The blame for hell in Alytus falls on the towers of Vilnius


Lithuania is not adequately prepared to handle a large scale ecological or technical accidents. This was displayed once again by the fire just recently put out in Alytus’ used tires recycling plant after it had burned for ten days, Vytautas Bruvertis wrote in

In the midst of the fire, the public sphere immediately bore witness to the scenario, which always dominates in such cases – the powers of good and evil and their camps.

Regular firefighters became the warriors of the light. Enduring days on end in the fire and the smoke. Also the local residents, who aided them, the regular mortals around the country, the municipal staff.

Alytus Mayor N. Cesiulis became the undisputed leader of these powers.

On the other side, we have those to whom the mayor’s fierce gaze would fall or sharp critique would be levied. The central government, from big to small, old and young faced accusations for failing to perform direct duties and leaving the residents of Alytus on their own.

Even President G. Nausėda faced criticism for leaving Alytus choking and travelling to Japan to participate in the Japanese emperor’s inauguration.

However, the main target of accusations was placed on the new minister of interior affairs, Electoral Action of Poles in Lithuania – Christian Families Union representative R. Tamašunienė.

Just that is such a white and black image justified, which urges to place all the blame on the towers of Vilnius? Perhaps there’s nuance?

While the duties of the minister of interior affairs and the environment do not charge them to immediately personally take charge of such emergency operations, they really did have to be more present at the location.

This would have been not only public relations but also a crucial symbolic act, which would show the public that the central government and its leaders will be with the nation at every critical moment.

Such behaviour by senior officials is usual across all civilised democratic countries on both sides of the Atlantic.

Furthermore, combatting a fire of this level, even as per legislation, would likely have been left to the Fire and Rescue Department, not municipal officials.

That said, Prime Minister S. Skvernelis pointed his finger at the municipality. Perhaps formally he might be correct.

However, it is also clear that the central government did not ensure that the firefighters would have adequate machinery and equipment, that the public would be well informed about the situation, about the dangers and consequences of the fire and that the joint work of municipal and state institutions at all levels would be suitably coordinated.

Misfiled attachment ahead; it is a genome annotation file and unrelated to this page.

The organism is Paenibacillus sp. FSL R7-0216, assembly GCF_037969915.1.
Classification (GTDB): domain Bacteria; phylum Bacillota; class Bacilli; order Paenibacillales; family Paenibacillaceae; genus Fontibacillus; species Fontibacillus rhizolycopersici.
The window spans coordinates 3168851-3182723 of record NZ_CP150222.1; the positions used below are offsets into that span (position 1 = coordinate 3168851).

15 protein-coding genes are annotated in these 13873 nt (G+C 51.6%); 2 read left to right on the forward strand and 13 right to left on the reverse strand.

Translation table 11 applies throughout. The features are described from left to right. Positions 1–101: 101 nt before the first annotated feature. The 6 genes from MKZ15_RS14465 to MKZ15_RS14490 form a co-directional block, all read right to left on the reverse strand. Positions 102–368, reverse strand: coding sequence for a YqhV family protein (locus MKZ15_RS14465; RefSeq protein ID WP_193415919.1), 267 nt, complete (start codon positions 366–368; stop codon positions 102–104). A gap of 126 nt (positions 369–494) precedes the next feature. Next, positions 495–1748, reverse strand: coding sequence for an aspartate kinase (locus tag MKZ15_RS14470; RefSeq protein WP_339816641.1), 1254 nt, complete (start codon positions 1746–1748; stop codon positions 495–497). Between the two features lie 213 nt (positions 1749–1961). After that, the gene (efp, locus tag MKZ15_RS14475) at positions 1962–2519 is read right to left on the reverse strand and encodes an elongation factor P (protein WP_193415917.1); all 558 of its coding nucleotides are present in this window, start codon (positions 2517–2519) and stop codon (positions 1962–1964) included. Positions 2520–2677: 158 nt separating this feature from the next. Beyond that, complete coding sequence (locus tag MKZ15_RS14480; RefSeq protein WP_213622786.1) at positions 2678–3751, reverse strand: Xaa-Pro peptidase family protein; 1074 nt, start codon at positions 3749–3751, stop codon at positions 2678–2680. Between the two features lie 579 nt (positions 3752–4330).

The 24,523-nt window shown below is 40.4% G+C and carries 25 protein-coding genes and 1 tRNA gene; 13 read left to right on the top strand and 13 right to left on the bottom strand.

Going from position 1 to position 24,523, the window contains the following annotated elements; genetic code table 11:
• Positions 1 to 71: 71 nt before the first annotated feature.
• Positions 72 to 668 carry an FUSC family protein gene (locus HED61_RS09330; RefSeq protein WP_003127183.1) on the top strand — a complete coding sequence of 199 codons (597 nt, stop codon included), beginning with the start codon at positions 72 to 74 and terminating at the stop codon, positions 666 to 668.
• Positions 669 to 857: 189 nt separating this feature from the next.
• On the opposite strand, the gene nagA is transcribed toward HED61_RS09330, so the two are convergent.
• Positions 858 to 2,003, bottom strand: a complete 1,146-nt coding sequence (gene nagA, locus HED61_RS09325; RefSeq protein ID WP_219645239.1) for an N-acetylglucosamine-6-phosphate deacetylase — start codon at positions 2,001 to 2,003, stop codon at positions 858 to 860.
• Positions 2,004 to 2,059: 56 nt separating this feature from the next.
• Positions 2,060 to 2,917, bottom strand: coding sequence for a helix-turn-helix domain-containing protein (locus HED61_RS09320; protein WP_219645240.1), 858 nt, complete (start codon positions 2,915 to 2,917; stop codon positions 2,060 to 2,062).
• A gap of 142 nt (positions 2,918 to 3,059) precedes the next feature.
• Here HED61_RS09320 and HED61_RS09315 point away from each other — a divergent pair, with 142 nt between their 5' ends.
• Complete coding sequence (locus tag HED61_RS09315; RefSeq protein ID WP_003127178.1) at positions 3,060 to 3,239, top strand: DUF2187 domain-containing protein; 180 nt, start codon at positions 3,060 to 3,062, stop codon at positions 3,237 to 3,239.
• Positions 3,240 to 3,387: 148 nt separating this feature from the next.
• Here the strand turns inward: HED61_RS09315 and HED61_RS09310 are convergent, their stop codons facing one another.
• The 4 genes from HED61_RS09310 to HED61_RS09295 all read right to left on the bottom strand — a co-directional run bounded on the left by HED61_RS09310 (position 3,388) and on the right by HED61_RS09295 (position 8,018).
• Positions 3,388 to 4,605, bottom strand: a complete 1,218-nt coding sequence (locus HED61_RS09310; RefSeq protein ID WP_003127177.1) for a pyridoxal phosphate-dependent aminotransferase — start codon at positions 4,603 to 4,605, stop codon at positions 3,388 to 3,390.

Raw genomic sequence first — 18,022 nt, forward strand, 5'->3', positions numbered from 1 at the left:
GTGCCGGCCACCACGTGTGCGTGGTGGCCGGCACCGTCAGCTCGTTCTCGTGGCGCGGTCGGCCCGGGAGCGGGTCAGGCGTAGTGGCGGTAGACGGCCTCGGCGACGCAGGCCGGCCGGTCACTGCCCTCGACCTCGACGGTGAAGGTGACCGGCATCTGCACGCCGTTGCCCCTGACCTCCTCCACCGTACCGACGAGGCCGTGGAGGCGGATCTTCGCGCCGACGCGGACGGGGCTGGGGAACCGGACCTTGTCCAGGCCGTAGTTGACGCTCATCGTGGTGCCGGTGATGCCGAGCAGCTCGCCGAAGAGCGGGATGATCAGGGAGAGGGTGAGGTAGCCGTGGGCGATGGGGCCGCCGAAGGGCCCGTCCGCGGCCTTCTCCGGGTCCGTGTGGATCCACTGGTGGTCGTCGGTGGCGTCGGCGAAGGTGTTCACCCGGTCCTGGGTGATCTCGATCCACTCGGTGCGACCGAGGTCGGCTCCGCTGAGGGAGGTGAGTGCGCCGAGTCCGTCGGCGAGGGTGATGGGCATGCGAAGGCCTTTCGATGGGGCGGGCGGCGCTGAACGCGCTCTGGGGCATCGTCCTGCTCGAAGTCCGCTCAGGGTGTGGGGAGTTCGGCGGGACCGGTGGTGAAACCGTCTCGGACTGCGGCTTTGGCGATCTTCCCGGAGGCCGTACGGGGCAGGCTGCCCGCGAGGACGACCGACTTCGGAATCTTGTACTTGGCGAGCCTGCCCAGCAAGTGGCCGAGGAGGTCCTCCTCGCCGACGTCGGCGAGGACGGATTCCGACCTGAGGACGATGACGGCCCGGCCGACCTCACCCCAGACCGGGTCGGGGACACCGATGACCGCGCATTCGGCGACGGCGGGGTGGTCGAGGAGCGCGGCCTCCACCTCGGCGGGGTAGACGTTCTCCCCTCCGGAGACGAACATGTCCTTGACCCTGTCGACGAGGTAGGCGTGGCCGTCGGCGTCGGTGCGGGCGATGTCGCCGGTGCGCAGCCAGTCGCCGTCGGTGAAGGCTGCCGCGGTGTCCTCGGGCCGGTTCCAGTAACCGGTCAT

At the same time, there are also gaps regarding the Alytus municipality, which handled the fire and its responsibilities.

For example, how was it that mandatory prevention and control measures in the company did not work? A company where a number of publicly known fires had occurred and based on increasing amounts of unofficial reports – unreported cases as well. Furthermore, the company had already faced fines for breaches in operational security requirements.

Prime Minister S. Skvernelis also emphasised that emergency situation containment plans were supposed to be made.

In summary, the same conclusions can be made as in every similar case.

Instead of rushing to distinguish the good and the bad, everyone must carefully review, what each failed to do.

Otherwise, the chaos can repeat, particularly given greater emergencies.

By the way, currently, both the prime minister and all of the government currently have a headache not only due to the fire in Alytus, but also how to put out the fire roaring in Seimas.

The “pranckiad” and “pranckexit” that lasted almost half a year has seemingly ended.

“Farmer” leader R. Karbauskis was humiliated to probably a similar extent as when his ward G. Kildišienė had to leave Seimas.

Just 63 votes in favour of dismissing the Seimas speaker when 71 were needed means that R. Karbauskis was demonstratively humiliated not only by coalition partners but even his own “Farmers”.

Who cares about R. Karbauskis’ reputation though? What is far more important is that next year’s budget project has landed in the furnace of the majority’s internal disputes.

Some “Farmer” MPs, who R. Karbauskis can no longer control, or perhaps who he incites intentionally, have acted against the project and alongside it – the cabinet. Calls even emerged, though behind closed doors, to dismiss it [the cabinet].

Either way, a number of cabinet projects particularly necessary for the budget were rejected in Seimas and the “Farmers”, having not defended such plans or even opposed them, started to register proposals that will cost further tens of millions.

Perhaps the budget will be approved just as R. Karbauskis promises, but after slights from Seimas, S. Skvernelis seems to be resolute.

According to the prime minister, if the budget will be taken apart to the extent it is being right now, the cabinet will dissolve.

The same was confirmed on the Lietuvos Rytas television show Ne Spaudai by S. Skvernelis’ advisor S. Malinauskas, as well as Minister of Economics and Innovation V. Sinkevičius.

What would happen if S. Skvernelis parted with the “Farmers” without the budget being approved?

Perhaps he would seek to form a new majority without R. Karbauskis’ gang and would instead lean on the current opposition?

By the way, Social Democrat leader G. Paluckas has already publicly pledged support for the prime minister, thus seemingly confirming behind the scenes talks that they could take to the Seimas elections together. Or perhaps the PM would leave politics as a whole?

And so, a political inferno might loom for the country, but who knows, who could put it out.
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